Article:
Dr Tebogo Mashifana is senior lecturer in the Department of Chemical Engineering Technology within the Faculty of Engineering and Built Environment at the University of Johannesburg. She recently penned an opinion article that featured in the Mail & Guardian on 7 October, 2020.
When I was a university student, most of my friends frowned at me whenever I told them I wanted to pursue a career as a lecturer. “Oh please, save it! You sound like someone from the Bantu Education era who could only do teaching, police work or nursing,” they would say, adding, “Don’t remind us of how our parents were conditioned to pursue lowly professions that deprived them.” Yet I couldn’t help but notice that some of them would make good academics and researchers.
The allure of the corporate and business sector, however, seemed to outweigh any other considerations. No matter how much I tried to explain myself, and that I was intrigued by the prospect of observing firsthand the intellectual maturation of my students through undergraduate and postgraduate levels, it didn’t seem to matter to my friends. Trying to explain that I was also encouraged by the challenge to become an active researcher and working on publications and being an expert in a field seemed to make it worse. They found me boring.
Later, when I had completed my postgraduate studies and started lecturing at a university, I initially thought my friends were right. As a young lecturer, I found it daunting and frustrating standing in front of students from South Africa and across the African continent and other parts of the globe. Gradually, but steadily, I managed to gain my confidence and began to assert myself well. When I look back, however, I realise that there is a definite need for effective professional development to help young people venturing into workspaces.
Several researchers have cited effective mentorship as the most critical and integral aspect for personal and professional development. Although there is no widely accepted definition of mentorship, Professor Robin Hilsabeck, a neuropsychologist at UT Health Austin Mulva Clinic for the Neurosciences, defined it as the provision of guidance, knowledge or support to facilitate development or satisfaction to a protégé.
Sponsorship, on the other hand, is a concept that has been reported to be critical for career development, even though it is less recognised. According to Hilsabeck, sponsorship entails assisting a protégé with making connections for career advancement. She further describes a sponsor as an individual “with a clout who can advocate for career advancement of protégé by introducing them to others in positions of influence and recommending them for positions or promotion”.
Several universities have designed women empowerment and development programmes. As a young academic, I did not know how important these programmes were until I was nominated and provided with the opportunity to participate. Moreover, I was asked to give feedback about these programmes. My response has always been unambiguous: every young academic should participate in these programmes. I was enlightened because the gap, the lack of mentorship or sponsorship for most of my career life, especially as a researcher, had been exposed.
When young academics graduate with doctoral degrees and decide to remain in academia, there are great expectations for them as academics (lecturers) and researchers. They are expected to become better teachers and advance as researchers with desired outputs. In most cases, however, there are no proper strategies in place for guidance on how these targets should be achieved. There is no guidance on how one can excel both as a teacher and researcher. It feels and looks like young academics are thrown into the deep end and are expected to figure out how to swim back to the seashore on their own.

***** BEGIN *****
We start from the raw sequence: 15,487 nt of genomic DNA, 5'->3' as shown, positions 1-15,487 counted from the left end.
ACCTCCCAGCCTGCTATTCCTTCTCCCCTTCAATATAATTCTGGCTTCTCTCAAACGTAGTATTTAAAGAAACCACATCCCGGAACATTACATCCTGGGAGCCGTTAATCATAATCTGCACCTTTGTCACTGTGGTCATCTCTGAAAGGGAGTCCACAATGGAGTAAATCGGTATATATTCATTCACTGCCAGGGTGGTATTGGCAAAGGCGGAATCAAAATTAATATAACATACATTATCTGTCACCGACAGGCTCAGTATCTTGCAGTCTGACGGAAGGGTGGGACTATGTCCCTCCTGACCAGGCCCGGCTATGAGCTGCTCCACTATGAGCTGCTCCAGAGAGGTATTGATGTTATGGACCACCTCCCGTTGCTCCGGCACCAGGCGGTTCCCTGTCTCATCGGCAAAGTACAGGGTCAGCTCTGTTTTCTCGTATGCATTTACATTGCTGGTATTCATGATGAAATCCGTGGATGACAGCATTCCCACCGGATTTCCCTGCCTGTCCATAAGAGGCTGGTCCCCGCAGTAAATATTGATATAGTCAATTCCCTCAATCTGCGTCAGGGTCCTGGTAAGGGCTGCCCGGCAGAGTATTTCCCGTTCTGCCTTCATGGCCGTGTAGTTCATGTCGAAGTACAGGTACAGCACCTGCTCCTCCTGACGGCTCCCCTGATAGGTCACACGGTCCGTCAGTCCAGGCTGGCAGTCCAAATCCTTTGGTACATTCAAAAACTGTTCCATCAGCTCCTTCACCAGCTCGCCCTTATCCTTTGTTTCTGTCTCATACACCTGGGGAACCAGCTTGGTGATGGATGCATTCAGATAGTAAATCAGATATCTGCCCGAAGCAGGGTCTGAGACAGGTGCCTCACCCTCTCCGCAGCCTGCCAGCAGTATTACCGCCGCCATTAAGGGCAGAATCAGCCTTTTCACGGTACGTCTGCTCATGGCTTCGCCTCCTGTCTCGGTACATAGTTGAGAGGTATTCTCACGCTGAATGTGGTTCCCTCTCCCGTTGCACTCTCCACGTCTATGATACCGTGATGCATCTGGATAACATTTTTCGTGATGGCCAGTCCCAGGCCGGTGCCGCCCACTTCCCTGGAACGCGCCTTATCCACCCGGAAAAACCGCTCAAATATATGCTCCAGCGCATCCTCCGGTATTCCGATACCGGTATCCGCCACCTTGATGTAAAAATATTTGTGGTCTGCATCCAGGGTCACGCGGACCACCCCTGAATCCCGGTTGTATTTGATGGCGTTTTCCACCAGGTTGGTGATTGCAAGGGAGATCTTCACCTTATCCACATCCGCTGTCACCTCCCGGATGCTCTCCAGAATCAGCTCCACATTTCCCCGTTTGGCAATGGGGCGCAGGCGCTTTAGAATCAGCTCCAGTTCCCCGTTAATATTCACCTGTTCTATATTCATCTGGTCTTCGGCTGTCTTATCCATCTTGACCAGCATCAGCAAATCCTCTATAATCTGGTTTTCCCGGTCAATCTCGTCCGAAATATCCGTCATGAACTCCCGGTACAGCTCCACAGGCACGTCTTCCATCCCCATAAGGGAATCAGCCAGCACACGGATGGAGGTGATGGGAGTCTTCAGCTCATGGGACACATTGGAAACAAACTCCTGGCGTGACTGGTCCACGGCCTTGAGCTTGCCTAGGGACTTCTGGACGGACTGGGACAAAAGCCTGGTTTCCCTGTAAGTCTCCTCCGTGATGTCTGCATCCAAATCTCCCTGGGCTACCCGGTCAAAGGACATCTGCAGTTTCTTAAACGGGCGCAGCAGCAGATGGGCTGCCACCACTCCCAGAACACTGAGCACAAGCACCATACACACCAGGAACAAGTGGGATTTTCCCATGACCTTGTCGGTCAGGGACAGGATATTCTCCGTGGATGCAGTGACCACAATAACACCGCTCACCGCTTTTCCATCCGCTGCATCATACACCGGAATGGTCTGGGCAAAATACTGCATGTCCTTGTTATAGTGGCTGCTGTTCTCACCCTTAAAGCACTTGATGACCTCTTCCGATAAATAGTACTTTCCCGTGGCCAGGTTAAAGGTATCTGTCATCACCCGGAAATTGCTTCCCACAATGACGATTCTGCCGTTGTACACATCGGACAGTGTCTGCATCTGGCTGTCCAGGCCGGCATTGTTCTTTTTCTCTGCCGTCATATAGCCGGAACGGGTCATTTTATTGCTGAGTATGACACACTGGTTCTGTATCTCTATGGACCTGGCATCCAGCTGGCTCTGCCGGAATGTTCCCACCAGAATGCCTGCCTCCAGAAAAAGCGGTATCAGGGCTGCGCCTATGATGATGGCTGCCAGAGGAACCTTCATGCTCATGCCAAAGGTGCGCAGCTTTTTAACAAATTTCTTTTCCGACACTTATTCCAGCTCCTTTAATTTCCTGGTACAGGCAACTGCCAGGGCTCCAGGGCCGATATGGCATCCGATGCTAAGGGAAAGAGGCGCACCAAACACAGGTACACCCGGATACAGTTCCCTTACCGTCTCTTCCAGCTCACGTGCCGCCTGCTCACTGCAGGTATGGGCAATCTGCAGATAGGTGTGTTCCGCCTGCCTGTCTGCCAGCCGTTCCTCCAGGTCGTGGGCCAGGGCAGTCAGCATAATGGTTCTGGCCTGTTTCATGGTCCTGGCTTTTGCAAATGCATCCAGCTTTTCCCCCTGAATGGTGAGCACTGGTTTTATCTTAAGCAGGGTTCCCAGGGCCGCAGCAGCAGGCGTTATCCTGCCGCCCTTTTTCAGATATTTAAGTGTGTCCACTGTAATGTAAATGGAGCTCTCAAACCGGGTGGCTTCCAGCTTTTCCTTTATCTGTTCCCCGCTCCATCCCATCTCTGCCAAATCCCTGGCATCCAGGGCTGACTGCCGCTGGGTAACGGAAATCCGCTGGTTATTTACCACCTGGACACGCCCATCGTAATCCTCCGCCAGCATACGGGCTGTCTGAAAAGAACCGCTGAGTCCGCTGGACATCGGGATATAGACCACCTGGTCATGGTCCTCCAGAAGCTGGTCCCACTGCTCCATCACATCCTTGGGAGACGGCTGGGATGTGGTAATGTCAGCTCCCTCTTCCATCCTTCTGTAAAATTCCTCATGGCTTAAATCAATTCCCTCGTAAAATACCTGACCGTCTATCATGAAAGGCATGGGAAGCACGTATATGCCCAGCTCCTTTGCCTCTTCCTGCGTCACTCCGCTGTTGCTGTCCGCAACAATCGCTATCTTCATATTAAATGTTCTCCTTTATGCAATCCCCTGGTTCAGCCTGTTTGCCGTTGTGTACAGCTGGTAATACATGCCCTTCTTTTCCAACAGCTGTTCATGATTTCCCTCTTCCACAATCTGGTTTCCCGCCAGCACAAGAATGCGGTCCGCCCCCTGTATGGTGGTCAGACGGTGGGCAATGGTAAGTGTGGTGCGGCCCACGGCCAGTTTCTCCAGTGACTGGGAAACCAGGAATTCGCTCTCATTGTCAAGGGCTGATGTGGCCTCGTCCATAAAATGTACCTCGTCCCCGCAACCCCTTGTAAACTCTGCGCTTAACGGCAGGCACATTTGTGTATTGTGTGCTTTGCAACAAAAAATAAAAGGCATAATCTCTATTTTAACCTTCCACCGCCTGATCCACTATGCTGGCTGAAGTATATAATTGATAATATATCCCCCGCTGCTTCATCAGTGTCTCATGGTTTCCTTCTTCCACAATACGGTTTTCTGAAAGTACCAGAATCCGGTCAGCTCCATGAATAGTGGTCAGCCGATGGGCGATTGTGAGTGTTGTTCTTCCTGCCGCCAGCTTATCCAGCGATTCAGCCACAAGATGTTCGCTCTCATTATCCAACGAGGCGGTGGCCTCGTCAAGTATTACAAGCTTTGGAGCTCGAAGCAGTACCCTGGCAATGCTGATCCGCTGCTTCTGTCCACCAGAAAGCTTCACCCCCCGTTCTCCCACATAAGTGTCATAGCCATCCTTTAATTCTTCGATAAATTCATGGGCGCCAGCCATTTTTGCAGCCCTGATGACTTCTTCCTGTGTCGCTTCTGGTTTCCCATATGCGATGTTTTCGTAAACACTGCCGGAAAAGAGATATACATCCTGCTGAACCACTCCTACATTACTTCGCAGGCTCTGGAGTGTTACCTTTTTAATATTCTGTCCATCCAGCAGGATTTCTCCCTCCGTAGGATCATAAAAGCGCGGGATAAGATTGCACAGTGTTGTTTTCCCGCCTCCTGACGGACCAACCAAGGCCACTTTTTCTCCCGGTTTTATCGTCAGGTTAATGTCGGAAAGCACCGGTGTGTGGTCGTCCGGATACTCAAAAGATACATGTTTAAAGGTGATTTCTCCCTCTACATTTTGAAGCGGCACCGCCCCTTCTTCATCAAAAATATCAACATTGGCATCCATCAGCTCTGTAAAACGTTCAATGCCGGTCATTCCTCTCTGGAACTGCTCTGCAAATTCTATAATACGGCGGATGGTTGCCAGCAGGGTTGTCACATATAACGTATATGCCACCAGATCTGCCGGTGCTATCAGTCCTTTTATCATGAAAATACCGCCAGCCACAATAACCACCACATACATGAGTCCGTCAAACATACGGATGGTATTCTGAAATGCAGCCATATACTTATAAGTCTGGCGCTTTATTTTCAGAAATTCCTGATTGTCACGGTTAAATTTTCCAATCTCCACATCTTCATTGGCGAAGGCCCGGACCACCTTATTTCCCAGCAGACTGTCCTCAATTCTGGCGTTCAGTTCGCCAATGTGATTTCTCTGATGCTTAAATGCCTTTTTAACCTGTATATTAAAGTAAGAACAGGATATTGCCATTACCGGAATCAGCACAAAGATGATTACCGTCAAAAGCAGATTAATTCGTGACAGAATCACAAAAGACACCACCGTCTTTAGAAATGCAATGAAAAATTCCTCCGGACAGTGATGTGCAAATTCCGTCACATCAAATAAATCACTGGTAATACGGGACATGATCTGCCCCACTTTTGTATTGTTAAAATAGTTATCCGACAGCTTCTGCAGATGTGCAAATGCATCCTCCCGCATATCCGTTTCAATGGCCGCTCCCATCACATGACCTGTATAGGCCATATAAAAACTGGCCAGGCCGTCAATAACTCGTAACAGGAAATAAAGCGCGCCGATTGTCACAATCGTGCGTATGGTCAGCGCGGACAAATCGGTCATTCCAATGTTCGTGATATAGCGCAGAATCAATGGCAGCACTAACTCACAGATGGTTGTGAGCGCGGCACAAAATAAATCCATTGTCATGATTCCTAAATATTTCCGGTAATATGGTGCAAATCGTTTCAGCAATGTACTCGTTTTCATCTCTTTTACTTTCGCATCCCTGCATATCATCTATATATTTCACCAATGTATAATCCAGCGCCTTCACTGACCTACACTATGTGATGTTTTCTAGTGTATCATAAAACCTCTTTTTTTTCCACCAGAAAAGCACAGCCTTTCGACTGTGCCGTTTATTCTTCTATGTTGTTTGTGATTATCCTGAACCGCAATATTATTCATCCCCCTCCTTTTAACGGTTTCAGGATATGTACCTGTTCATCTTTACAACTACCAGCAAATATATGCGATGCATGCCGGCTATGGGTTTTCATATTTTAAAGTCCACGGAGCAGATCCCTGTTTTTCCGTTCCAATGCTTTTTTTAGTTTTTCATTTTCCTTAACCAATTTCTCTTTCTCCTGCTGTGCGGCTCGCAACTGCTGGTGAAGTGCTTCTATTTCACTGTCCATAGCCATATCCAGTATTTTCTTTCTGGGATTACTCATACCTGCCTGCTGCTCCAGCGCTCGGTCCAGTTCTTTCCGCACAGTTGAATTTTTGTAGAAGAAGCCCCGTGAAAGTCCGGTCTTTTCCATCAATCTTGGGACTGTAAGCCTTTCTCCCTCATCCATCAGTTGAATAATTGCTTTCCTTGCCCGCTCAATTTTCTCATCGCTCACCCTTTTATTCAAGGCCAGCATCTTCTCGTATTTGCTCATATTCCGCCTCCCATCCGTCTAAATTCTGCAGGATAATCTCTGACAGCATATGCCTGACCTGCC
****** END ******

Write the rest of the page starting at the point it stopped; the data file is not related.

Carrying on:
One would anticipate that many established researchers and experienced academics would voluntarily and willingly assume the role of mentors and sponsors. Yet this is usually not the case. The danger in assuming the driving seat as a young academic without a mentor or sponsor is unknowingly making mistakes that could have been avoided if one were guided. In one of the meetings I had with my coach, I remember saying that I would have avoided so many mistakes if I had been given the opportunity to be in these programmes immediately after obtaining my doctoral degree.
Perhaps then it would not have taken me long to realise the full potential of my role.
There is no better feeling than the gratification that comes with supporting my students’ development. Today, I enjoy helping them look at real-world problems through a variety of lenses to become change agents. It is incredible to watch them learn to be critical thinkers and apply their knowledge to make an impact. It’s also satisfying seeing them grow personally.
The reality is that we are operating within systems where inequity still exists. If nothing is done within academia to intentionally mentor and sponsor young academics, the sector risks the grim prospect of losing some of their best to other industries, and young academics may never be able to perform to the best of their abilities.
As a young academic and an emerging researcher, I wish that those who have gone before us and have travelled the journey can look back at the generation that is still developing and become their voices in places they cannot reach. As Hilsabeck aptly describes it, over and above mentorship, we need sponsors who will recommend us when it is required for our career development. Every seed has a potential to become a tree and yield fruits, we just need to be watered.
* The views expressed in this article are that of the author/s and do not necessarily reflect that of the University of Johannesburg.